I am delighted that public outrage is mounting over corruption. To get better insights into the nature of corruption today, I discussed the issue over lunch with three businessmen who had headed small and mid-cap companies.
Their immediate reaction was that things had got worse. But on closer examination, they said that the rising problem was low-level corruption at the state and municipal levels. One businessman said the hassle of dealing with these low-level inspectors and functionaries was so exasperating that he had sold his main business. All three agreed that low-level corruption was not so extortionate as to render business unprofitable. But it was a rising everyday headache.
Inspectors of all sorts were interested only in lining their pockets, not in enforcing regulations. Environmental inspectors were the worst. Environment minister Jairam Ramesh may have brought some welcome sense of principle to a ministry once viewed as purely extortionist, but state-level inspectors supposed to implement environmental regulations are more cynical and venal than ever.
What about demands for money from top politicians? Here the news was surprisingly good. Thanks to economic reform and deregulation, business in many sectors and states could now flourish without top political payoffs. One businessman said he had three factories in Tamil Nadu, yet had managed to keep a low profile and avoid attracting the attention of either the DMK or AIADMK, which have ruled the state in turns.
Excellent, i said, but then how do you account for the fact that money in politics seems more humongous than ever before? Well, they replied, the big political money is being made in three areas —real estate, mining, and government contracts. We avoid all three areas, said the businessmen, and so we are able to avoid the big payments that some others make. One of them said he had considered venturing into power generation, but abandoned the idea on finding out that dubious dealing would be necessary to get a coal mining licence or linkage.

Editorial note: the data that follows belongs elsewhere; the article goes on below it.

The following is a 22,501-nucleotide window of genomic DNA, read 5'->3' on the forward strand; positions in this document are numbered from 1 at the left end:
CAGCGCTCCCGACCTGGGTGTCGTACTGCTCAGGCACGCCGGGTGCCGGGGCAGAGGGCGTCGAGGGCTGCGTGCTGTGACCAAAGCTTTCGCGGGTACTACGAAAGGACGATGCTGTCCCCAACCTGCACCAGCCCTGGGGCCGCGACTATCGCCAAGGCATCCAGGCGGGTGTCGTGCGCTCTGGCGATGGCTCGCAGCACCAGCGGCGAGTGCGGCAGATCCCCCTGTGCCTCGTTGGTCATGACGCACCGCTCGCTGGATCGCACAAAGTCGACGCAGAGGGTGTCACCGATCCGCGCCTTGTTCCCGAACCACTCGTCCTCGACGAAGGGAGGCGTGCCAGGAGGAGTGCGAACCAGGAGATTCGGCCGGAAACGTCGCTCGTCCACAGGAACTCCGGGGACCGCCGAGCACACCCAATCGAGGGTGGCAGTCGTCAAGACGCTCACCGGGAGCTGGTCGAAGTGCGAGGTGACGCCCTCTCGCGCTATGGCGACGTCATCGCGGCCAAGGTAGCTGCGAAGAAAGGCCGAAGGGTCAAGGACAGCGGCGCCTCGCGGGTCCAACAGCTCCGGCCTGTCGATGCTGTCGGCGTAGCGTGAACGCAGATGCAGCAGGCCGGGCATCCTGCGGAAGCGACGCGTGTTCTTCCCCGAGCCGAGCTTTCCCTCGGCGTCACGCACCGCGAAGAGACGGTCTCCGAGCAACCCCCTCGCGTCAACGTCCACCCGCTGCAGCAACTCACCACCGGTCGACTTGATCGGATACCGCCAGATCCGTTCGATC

They said crony capitalism was endemic in real estate, mining and government contracts. The greatest fortunes were being made in land through discretionary allotments and sweetheart deals. Mining leases could be pure rackets, unrelated to the track record or qualifications of entrepreneurs.
The classic illustration of this related to former Andhra Pradesh governor ND Tiwari. He reportedly made the mistake of promising a mining licence to the madam of a brothel that supplied him with young girls. When the madam did not get the licence, she was reportedly so enraged that she released photos of the governor cavorting with three nude girls. This occasioned much merriment, and Tiwari had to resign. Yet, surely the real scandal was the revelation that our standards are now so low that even brothel owners feel qualified to become mining magnates.
What about individual chief ministers? My business friends said that some CMs were more honest than others, but all had to provide for their party coffers. Even in states reputed to have the least corruption, the chief minister would raise money from a small, favoured coterie of businessmen, while sparing smaller fry.
Now, too much cannot be read into a lunch conversation with three small and mid-cap businessmen. Yet, on balance it seems to me that they shed valuable light on a question that has long puzzled analysts: how can India enjoy accelerating GDP growth when corruption and political extortion seem to be reaching new heights?
First, the virtual abolition of controls like industrial licensing, import licensing and foreign exchange quotas means that many businesses in many sectors can now expand freely without political payoffs or long delays. This has been a major gain of economic reform.
Second, corruption and payoffs that once hit all sectors of the economy are now limited mainly to three sectors —real estate, mining and government contracts. These are large sectors and provide plenty of payoffs, which is why politicians look richer than ever before. But in these areas, politicians make money by encouraging the expansion of infrastructure, townships and mineral exploitation. Although this provides unjust windfalls to politicians and their business cronies, it is consistent with faster economic growth. The new distortions are ugly indeed in moral terms, yet are less damaging than the distortions of the old licence permit raj.
Third, the media needs to focus not just on big money at the top, but on low-level corruption at the grassroots level. True, it is less exciting to break stories about corruption among petty officials and inspectors than stories about telecom giants or governors romping with naked girls. Yet the harassment that ordinary folk face is at this grassroots level.